OPINION: County’s Justice System Key to Jail Population Issue

At Tuesday’s Saline County Commission meeting, commissioners will consider taking up the work formerly done by a “Committee to Reduce the Jail Population”.  I believe the issue could be broadened to look at more of the county’s justice system.

This is one woman’s experience.

A woman and her companion decided to pull of the interstate to get gas in Salina.  They also went to a big box retailer to pull “a heist”.  They were arrested, jailed and charged.  She was approved for Saline County’s pre-trial release program; she had no convictions for violent crimes but had “failed to appear” for four previous court appearances.  Upon release, she headed for her destination—Arkansas.  She failed to return because her brothers were reluctant to drive her back to Salina in the snow.

Fastforward, a law enforcement officer in Arkansas did a welfare check on the occupants of a car.  He found her and an outstanding warrant for her arrest.  She was extradited, at an expense of close to $4,000, and booked into the Saline County Jail in March.

Because of Covid 19, it took until September for her case to go before a Saline County District Court.  She was sentenced to pay her extradition costs and to complete a 21-month long Drug Court program.  She has no ties to the community.  But the decision to get gas in Salina may result in her spending 28 months here.

Her charges are serious; eight original charges were bargained down to one.  This is her seventh felony.  Any future deviations will result in her being sent to prison.

In Washington State, her former residence, she estimates she might have served her full punishment with 90 days of jail time.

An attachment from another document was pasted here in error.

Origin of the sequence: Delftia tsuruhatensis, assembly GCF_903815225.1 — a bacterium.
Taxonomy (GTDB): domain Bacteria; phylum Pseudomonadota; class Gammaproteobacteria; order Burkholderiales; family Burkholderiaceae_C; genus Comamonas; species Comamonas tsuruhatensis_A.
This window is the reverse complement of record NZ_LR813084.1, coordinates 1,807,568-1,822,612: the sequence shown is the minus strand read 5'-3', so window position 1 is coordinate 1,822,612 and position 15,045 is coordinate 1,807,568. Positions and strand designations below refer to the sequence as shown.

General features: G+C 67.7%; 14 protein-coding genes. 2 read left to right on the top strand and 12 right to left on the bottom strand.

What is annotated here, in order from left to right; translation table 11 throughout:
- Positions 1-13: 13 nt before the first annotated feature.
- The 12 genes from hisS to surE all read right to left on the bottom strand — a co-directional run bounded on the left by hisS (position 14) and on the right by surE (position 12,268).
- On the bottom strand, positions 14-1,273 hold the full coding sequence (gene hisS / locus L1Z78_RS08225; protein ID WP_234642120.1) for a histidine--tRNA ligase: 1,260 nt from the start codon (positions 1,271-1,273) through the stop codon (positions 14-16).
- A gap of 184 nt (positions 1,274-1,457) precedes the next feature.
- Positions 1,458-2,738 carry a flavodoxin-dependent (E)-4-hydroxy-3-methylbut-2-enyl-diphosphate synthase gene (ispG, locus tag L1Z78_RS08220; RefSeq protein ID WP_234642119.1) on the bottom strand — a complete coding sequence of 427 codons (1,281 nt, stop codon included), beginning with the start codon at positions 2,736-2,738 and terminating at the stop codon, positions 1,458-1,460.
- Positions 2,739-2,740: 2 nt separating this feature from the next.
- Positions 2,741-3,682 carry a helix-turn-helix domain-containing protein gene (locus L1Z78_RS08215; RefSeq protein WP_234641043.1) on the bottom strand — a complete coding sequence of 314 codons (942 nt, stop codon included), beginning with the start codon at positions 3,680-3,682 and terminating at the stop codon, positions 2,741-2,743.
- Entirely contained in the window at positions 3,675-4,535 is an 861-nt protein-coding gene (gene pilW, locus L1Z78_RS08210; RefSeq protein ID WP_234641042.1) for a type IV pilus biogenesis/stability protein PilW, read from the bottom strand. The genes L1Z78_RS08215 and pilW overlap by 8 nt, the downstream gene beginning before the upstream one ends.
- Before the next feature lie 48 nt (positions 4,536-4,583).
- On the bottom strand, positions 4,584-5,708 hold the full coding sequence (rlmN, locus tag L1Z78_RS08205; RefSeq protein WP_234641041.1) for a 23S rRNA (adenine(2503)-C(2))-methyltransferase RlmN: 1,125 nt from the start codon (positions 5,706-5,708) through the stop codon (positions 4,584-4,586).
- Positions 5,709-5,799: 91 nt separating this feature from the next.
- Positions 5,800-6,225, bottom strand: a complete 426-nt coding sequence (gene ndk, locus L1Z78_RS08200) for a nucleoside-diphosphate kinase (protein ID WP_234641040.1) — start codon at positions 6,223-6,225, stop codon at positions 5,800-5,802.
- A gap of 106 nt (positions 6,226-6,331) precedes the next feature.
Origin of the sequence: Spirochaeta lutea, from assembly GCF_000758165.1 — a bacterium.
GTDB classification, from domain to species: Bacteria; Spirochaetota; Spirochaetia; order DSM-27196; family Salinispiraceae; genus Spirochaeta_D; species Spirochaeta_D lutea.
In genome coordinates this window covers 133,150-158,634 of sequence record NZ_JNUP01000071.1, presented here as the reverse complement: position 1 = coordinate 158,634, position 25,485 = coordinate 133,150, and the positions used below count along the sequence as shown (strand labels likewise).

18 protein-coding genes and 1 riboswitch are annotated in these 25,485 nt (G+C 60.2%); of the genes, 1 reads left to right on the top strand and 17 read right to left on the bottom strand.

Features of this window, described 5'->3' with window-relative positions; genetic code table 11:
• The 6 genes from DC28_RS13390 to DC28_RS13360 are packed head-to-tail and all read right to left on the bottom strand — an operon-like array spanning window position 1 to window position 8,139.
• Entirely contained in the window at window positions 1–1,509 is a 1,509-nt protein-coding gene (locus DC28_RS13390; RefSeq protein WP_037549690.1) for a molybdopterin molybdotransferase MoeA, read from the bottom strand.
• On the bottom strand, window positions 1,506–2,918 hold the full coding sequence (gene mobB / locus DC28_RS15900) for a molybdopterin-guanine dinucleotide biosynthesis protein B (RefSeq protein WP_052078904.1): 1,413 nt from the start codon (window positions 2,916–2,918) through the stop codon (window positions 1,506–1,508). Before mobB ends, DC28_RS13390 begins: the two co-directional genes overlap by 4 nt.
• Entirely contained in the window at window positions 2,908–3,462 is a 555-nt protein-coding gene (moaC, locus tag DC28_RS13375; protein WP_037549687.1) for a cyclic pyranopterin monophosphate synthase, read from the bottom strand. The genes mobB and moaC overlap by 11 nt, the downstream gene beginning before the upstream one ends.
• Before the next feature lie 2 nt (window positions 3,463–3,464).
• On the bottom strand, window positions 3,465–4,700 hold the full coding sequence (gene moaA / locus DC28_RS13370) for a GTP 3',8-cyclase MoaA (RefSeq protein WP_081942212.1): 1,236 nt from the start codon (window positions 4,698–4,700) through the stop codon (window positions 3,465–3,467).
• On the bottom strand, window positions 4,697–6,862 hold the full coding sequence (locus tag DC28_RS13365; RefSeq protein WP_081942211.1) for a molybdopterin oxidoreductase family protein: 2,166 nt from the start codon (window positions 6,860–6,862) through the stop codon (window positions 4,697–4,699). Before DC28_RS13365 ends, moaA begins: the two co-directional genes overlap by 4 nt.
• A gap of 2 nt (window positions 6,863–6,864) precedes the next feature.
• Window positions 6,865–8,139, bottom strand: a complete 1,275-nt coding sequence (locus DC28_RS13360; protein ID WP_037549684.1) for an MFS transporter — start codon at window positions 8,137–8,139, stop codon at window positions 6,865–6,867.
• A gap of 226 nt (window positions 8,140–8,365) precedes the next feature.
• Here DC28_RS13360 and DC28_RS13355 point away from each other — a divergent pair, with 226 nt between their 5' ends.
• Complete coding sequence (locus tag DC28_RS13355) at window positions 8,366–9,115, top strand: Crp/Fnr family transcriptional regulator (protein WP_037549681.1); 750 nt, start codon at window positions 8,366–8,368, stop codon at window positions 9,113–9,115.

In Saline County, she served 7 months in jail.  For a month, she’s resided in a homeless shelter and will transfer to a treatment facility for their 7-week program.  Upon completion, she hopes to reside in a sober living house.  She plans to find work to pay extradition and other court costs.  Among these will be $450 for completing 200 required UAs (urine analysis tests) at Community Corrections.  She says she hasn’t been two-weeks sober for many years.

She’s hopeful an interstate compact will allow her to serve out her time in Washington.  She’d like to be there for the birth of her new grandson.

Readers may want to debate aspects of her sentencing.  She agrees it is law enforcement’s role to protect retailers.  She was told local law enforcement would have extradited her from Hawaii if she’d have gone there.  She acknowledges no one could have predicted the impact of Covid 19 on the court systems.  She knew the County Attorney follows state-mandated sentencing guidelines.

Even she acknowledges that with her “flight history”, she may not have been an appropriate candidate for “pretrial release”.  And she has come to terms with spending the next two years in Salina, Kansas.

But who is looking at the fiscal cost of all of this?  Drug Court was designed to keep people out of jail, but in this specific case, it is keeping an out-of-state resident bound to Saline County for over two years.  Saline County residents are footing the bill for jail housing, the shelter and sober living, and treatment costs.  Former Sheriff Glen Kochanowski said that the cost of housing an inmate in the Saline County Jail hovered around $50/day in 2014.  Current officials are very tightlipped about the present cost of housing one inmate for one day.

Soon, voters will decide whether Saline County will fund a sales tax increase to be used to build a new jail.  But, is the current jail filled primarily with Saline County residents?  Kansans?  Or people passing through?  The January 2020 study paid for by the Saline County Commission did not break down the inmates by residency.  When asked about this, officials ignored the question.

It is unwise to draw broad conclusions from the experiences on one former inmate, as all solutions create new problems.  But, hers is not a unique experience.  Her “companion” is about finished serving his prison sentence in Washington State.  He is charged with a parole violation in Saline County.  It is not yet known whether law enforcement will travel to Washington State to bring him here “to face justice”.

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Opinion piece written by Karen Shade of Salina